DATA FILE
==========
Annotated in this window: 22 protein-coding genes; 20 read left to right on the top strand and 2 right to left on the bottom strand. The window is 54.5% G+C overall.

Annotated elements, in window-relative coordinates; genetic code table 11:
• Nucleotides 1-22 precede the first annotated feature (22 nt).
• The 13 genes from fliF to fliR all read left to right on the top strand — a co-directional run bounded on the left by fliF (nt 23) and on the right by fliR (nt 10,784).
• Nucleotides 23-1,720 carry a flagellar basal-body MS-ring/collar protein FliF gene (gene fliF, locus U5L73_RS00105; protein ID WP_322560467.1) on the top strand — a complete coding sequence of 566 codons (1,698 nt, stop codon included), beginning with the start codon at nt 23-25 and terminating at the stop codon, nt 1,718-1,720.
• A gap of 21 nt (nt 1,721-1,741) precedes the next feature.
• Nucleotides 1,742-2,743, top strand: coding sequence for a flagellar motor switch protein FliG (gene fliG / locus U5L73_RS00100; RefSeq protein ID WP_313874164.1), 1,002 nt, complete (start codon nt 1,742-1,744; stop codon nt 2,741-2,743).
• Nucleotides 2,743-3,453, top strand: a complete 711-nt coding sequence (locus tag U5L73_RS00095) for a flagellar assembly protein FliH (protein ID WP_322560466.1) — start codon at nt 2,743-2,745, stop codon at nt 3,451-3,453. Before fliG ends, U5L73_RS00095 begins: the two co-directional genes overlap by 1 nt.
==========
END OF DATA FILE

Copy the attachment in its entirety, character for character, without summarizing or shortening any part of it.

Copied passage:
Annotated in this window: 22 protein-coding genes; 20 read left to right on the top strand and 2 right to left on the bottom strand. The window is 54.5% G+C overall.

Annotated elements, in window-relative coordinates; genetic code table 11:
• Nucleotides 1-22 precede the first annotated feature (22 nt).
• The 13 genes from fliF to fliR all read left to right on the top strand — a co-directional run bounded on the left by fliF (nt 23) and on the right by fliR (nt 10,784).
• Nucleotides 23-1,720 carry a flagellar basal-body MS-ring/collar protein FliF gene (gene fliF, locus U5L73_RS00105; protein ID WP_322560467.1) on the top strand — a complete coding sequence of 566 codons (1,698 nt, stop codon included), beginning with the start codon at nt 23-25 and terminating at the stop codon, nt 1,718-1,720.
• A gap of 21 nt (nt 1,721-1,741) precedes the next feature.
• Nucleotides 1,742-2,743, top strand: coding sequence for a flagellar motor switch protein FliG (gene fliG / locus U5L73_RS00100; RefSeq protein ID WP_313874164.1), 1,002 nt, complete (start codon nt 1,742-1,744; stop codon nt 2,741-2,743).
• Nucleotides 2,743-3,453, top strand: a complete 711-nt coding sequence (locus tag U5L73_RS00095) for a flagellar assembly protein FliH (protein ID WP_322560466.1) — start codon at nt 2,743-2,745, stop codon at nt 3,451-3,453. Before fliG ends, U5L73_RS00095 begins: the two co-directional genes overlap by 1 nt.